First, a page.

This is page 315 of the supplement to An Anglo-Saxon Dictionary by T. Northcote Toller (1921)

This online edition was created by the Germanic Lexicon Project.

Click here to go to the main page about Bosworth/Toller. (You can download the entire dictionary from that page.)
Click here to volunteer to correct a page of this dictionary.
Click here to search the dictionary.

This page was generated on 12 Aug 2017. The individual pages are regenerated once a week to reflect the previous week's worth of corrections, which are performed and uploaded by volunteers.

The copyright on this dictionary is expired. You are welcome to copy the data below, post it on other web sites, create derived works, or use the data in any other way you please. As a courtesy, please credit the Germanic Lexicon Project.

GE-DRÉFNES -- GE-DRINCAN 315

bisgunga, 35, l; F. 156, 12. Forlæ-acute;tan æ-acute;lce þára gedréfednessa perturbatione depulsa, 36, I ; F. 172, 34. III. tribulation, trouble, anxiety, distress :-- Gedréfednesse tribulationum, Wülck. Gl. 251, 40. Be gedréfednysse de tribulatione, Scint. 160, 13. Syle ús fultum on úre gedréfednisse (tribulatione), Ælfc. T. Grn. 11. 40. 'Þú mé hæfst áirétne on ðám tweón and on þæ-acute;re gedréfednesse þe ic æ-acute;r on wæs be þám freódóme. Ac ic eom nú get on micle máran gedréfednesse geunrótsod, fulneáh oþ ormódnesse.' Ðá cwæþ hé: 'Hwæt is sió micle unrótnes?,' Bt. 41, 2; F. 246, 11-15. Se gefeá weard swíþe raðe on heora móde tó gedréfednesse (gedræ-acute;fednesse, Bos. 70, II) gecierred, Ors. 3, 10 ; S. 138, 24. Swá orsorg þ-bar; ic náne gedréfednesse næfde. Bt. 26, 1; F. 90, 26. Gedréfednyssum tribulationibiis. Bl. Gl.

ge-dréfnes. Add: I. in a physical sense, disturbance, tempest :-- On þæ-acute;re hreóhnesse, gedréfnesse ea tempestate, i. ea turbine, An. Ox. 2420. II. disturbance of mind, perturbation, confusion :-- Bið se módsefa gebunden mid gedréfnesse, Met. 5, 40. Gedræ-acute;fnesse, 22, 61. Gedroefnisse confusionem, Ps. Srt. 68, 20. v. folc-gedréfness, and preceding word.

ge-drehtlíce. v. un-gedrehtlíce.

ge-drehtness, e; f. Affliction, contrition :-- Hé on swá micelre þræ-acute;stnesse (gedrehtnessum, v. l.) and forhæfednesse módes and líchaman áheardode in tanta mentis et corporis coniritione duravit, Bd. 5, 12; Sch. 615, 3.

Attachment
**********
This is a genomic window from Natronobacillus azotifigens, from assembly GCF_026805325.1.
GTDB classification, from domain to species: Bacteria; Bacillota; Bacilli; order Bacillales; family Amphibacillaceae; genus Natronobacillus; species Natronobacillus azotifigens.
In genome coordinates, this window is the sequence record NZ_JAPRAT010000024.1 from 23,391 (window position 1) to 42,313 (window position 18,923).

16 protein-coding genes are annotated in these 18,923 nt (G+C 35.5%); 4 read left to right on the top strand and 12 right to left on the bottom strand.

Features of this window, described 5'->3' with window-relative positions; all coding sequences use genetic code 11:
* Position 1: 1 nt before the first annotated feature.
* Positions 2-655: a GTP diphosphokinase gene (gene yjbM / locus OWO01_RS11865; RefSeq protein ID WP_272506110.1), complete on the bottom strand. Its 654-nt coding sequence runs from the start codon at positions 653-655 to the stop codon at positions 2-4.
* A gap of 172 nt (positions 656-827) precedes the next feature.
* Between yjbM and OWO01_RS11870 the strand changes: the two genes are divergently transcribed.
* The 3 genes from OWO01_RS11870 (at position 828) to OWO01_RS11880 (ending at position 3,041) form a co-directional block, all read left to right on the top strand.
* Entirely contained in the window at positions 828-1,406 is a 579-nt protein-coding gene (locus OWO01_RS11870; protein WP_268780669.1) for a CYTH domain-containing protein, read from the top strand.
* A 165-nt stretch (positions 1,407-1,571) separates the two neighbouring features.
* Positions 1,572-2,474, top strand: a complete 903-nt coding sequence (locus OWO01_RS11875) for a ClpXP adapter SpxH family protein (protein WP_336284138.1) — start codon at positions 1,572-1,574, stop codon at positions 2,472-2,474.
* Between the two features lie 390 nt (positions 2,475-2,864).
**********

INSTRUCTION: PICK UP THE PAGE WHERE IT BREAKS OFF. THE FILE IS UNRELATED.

ge-dréme. v. ge-drîme.

ge-drencan. Add; I. to cause to drink, supply a person with drink :-- Wætre snytres gidrenceð hine Drihten aqua sapientiae potabit illum Dominus, Rtl. 46, 11. Gidrencde, 84, 33. I a. to supply an object with moisture, saturate :-- Gedrenctest inebriasti (terram), Bl. Gl. II. to plunge into a liquid, soak :-- Gedrengcet héd subjactum corium, Angl. viii. 451 (omitted in Wülck. Gl. 165, 6). III. to plunge, sink (trans.), drown :-- Of gedrenced sié in grund sæ-acute;es demergatur in profundum maris, Mt. L. 18, 6. (Goth, ga-draggkjan GREEK : O. H. Ger. ge-trenchen potare, ebriare, aquare.)

ge-dreog and ge-dreóg. Substitute: ge-dreóg, es; n. I. a dressing, something used in preparing material for use :-- Ðá hremmas bróhton ðám láreówe lác tó médes swínes rysl his scón tó gedreóge (the passage in Bede's life of Cuthbert is : Corvi digna munera ferunt, dimidiam axungiam porcinam ; quam vir fratribus. . . ad ungendas caligas praebere solebat, c. 20), Hml. Th. ii. 144, 29. II. seemly, orderly behaviour, gravity :-- Se munuc eádmódlíce mid gedreóge sprece monachus humiliter cum gravitate loquatur, R. Ben. I. 35, 10. Þæt mid heálicum gedreóge and gemetgunge árwurðlícor beó quod cum summa gravitate et moderatione honestissime fiat, 75, 10. Mid ofoste sí becumen; mid gedreóge þeáhhwæðere þ-bar; ne gehigeleás méte tender cum festinatione curratur: cum gravitate tamen, ut non scurilitas inveniat fomitem, 17. Ofer ealle his gód hé hine tó ealdre for his gedreóge (cf. hé on rihtne tíman hwæ-acute;te gedæ-acute;lde his efenðeówum, 4) gesette, R. Ben. 123, 6. III. tó gedreóge gán ad necesssaria naturae exire, R. Ben. 32, 22. v. next word.